Here is more to the story about the incident mentioned where a rocket ignited the powder near one of the guns. I was required to respond to a "Presidential" inquiry in September of 1971 about a newspaper article describing the event. The article was written by a reporter named Robert Trout (not the old WW II radio reporter of that name) and described the event as a disaster in which the gun was destroyed. Fortunately, there were some still in the 8/4th who knew the true story. We reported that the gun had been saved by the brave action of the section chief driving it out of the firing pit, and it was back in action that same day.
Not long after we had gone through that administrative hassle while firing 60 rounds per tube per day with under-strength crews, I was forward at the ARVN CP. No U.S. ground troops except our forward observer parties were on the DMZ by then. An American reporter and a German photographer showed up and were asking if they could go up to where they could see into North Vietnam. I had a lot of respect for these men, compared to most of the reporters who were just trading news stories in Saigon bars. When I asked the American's name, he said it is Robert Trout. I let him know what a hassle he had caused us by his poor reporting. When he asked if they could go forward, I said that the ARVN and VN Marines were manning the DMZ, and it was up to them. They asked the ARVN C.O., who then asked me if I wanted to let them go up. I said "no," and that was it. I think Trout learned a lesson about getting facts straight before reporting a story.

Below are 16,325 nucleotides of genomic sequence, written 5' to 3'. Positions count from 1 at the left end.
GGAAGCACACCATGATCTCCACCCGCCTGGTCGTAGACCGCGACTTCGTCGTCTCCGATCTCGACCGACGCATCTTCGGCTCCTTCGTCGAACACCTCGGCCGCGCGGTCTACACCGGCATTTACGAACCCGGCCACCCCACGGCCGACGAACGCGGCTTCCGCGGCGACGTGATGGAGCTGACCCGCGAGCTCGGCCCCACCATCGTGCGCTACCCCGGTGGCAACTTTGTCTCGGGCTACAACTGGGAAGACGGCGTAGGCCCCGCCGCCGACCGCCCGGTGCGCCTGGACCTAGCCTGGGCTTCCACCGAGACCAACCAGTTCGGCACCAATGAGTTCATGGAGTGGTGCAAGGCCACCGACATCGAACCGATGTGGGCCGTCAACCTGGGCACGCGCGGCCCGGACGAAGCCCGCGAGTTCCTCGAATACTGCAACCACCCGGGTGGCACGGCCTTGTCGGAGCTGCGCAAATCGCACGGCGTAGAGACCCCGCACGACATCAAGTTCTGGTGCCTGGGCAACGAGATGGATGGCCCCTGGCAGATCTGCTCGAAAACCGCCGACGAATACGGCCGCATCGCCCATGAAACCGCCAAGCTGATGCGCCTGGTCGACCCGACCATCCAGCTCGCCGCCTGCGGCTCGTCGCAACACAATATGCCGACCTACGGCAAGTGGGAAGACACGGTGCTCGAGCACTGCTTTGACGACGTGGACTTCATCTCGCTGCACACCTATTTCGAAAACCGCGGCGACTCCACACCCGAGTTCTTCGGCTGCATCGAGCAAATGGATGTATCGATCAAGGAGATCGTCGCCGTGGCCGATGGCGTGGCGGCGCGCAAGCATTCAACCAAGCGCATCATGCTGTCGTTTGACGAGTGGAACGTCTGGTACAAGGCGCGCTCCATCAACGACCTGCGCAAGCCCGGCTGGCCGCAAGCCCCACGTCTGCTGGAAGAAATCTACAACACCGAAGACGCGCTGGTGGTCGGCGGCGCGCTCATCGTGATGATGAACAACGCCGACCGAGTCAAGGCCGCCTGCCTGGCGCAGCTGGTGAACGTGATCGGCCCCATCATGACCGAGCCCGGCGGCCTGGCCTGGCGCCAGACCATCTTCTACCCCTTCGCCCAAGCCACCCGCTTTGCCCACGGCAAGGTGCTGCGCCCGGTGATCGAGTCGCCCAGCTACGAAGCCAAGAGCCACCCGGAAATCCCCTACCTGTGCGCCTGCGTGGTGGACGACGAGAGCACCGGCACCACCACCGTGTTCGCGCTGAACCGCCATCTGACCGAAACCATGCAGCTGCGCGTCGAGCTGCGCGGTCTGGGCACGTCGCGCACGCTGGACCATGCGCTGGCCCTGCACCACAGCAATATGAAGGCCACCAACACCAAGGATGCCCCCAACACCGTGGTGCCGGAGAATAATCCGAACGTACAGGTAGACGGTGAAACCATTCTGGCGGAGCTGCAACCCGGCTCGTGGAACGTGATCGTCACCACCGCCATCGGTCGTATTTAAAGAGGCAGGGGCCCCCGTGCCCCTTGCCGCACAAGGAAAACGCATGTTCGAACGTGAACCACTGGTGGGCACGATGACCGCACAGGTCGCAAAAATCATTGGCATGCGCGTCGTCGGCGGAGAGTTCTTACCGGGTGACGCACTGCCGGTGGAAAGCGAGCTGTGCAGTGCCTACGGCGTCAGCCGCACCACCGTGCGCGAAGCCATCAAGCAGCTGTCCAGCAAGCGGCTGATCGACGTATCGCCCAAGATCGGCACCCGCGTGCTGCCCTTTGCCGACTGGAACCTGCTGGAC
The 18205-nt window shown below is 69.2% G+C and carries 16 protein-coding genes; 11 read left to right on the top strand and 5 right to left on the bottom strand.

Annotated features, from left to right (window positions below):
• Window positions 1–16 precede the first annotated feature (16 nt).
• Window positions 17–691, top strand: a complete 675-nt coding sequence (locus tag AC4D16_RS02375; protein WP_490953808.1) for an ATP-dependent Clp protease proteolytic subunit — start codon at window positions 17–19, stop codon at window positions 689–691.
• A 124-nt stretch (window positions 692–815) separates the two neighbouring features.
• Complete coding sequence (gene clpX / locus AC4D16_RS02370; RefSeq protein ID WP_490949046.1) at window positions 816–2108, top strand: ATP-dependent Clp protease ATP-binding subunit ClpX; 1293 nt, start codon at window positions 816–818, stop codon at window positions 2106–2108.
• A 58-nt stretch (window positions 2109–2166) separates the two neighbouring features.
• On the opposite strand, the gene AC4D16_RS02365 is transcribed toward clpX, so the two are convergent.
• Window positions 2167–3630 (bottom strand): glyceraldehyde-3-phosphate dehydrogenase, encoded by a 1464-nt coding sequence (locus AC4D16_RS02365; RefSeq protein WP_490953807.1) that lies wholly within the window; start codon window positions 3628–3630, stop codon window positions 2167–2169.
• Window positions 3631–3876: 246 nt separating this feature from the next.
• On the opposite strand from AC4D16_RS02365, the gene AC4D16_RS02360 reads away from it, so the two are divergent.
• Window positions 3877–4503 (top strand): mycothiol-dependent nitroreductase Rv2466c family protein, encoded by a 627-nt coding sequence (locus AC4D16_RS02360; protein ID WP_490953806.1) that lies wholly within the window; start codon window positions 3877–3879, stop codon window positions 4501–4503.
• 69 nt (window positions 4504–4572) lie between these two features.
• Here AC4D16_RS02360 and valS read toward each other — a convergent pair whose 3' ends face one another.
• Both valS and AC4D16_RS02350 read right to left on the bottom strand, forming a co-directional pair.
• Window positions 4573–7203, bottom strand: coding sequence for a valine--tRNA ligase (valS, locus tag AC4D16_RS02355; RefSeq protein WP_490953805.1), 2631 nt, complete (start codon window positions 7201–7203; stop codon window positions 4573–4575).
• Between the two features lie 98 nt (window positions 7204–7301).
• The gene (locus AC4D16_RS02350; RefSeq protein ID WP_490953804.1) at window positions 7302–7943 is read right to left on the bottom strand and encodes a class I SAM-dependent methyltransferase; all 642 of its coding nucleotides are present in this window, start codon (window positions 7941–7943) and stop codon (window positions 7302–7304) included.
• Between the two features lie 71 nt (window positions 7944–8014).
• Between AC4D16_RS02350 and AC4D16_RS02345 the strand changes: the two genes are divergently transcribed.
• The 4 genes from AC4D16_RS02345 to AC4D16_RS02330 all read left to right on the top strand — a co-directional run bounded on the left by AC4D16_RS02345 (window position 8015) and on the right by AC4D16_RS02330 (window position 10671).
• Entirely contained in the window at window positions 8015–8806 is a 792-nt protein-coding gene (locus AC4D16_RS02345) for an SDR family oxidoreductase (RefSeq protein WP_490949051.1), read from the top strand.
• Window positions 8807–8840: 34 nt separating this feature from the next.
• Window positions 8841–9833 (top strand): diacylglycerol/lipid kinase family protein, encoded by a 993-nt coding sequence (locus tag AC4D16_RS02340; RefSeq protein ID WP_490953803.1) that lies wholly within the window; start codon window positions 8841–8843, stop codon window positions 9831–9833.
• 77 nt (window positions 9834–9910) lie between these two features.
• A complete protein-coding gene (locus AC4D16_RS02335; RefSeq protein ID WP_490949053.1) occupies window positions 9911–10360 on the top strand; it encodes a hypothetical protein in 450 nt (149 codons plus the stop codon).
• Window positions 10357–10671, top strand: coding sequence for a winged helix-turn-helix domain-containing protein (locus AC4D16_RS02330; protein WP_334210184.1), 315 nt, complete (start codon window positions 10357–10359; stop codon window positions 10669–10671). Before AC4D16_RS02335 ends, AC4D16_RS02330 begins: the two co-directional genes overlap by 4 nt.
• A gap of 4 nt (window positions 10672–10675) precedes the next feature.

Thanks to those of you who did your duty faithfully.
Dick Sugg C.O. 15 Aug-15 -- Nov 1971.